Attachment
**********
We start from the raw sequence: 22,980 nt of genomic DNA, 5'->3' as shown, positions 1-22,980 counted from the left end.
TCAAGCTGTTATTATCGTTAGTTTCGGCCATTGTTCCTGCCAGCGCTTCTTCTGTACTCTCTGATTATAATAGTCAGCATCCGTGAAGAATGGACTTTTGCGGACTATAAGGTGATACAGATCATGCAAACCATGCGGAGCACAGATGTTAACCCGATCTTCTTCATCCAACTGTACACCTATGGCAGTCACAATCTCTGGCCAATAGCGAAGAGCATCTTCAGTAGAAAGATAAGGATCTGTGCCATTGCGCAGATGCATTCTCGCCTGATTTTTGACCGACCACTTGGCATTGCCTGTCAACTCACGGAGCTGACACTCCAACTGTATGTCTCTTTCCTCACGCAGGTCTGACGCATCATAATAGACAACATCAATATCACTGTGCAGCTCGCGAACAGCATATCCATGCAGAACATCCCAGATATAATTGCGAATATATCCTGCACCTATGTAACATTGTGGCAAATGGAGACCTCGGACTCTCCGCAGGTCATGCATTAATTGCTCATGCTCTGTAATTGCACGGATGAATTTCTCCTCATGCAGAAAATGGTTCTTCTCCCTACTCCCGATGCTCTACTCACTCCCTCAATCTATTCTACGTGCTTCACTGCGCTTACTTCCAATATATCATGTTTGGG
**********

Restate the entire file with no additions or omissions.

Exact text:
We start from the raw sequence: 22,980 nt of genomic DNA, 5'->3' as shown, positions 1-22,980 counted from the left end.
TCAAGCTGTTATTATCGTTAGTTTCGGCCATTGTTCCTGCCAGCGCTTCTTCTGTACTCTCTGATTATAATAGTCAGCATCCGTGAAGAATGGACTTTTGCGGACTATAAGGTGATACAGATCATGCAAACCATGCGGAGCACAGATGTTAACCCGATCTTCTTCATCCAACTGTACACCTATGGCAGTCACAATCTCTGGCCAATAGCGAAGAGCATCTTCAGTAGAAAGATAAGGATCTGTGCCATTGCGCAGATGCATTCTCGCCTGATTTTTGACCGACCACTTGGCATTGCCTGTCAACTCACGGAGCTGACACTCCAACTGTATGTCTCTTTCCTCACGCAGGTCTGACGCATCATAATAGACAACATCAATATCACTGTGCAGCTCGCGAACAGCATATCCATGCAGAACATCCCAGATATAATTGCGAATATATCCTGCACCTATGTAACATTGTGGCAAATGGAGACCTCGGACTCTCCGCAGGTCATGCATTAATTGCTCATGCTCTGTAATTGCACGGATGAATTTCTCCTCATGCAGAAAATGGTTCTTCTCCCTACTCCCGATGCTCTACTCACTCCCTCAATCTATTCTACGTGCTTCACTGCGCTTACTTCCAATATATCATGTTTGGG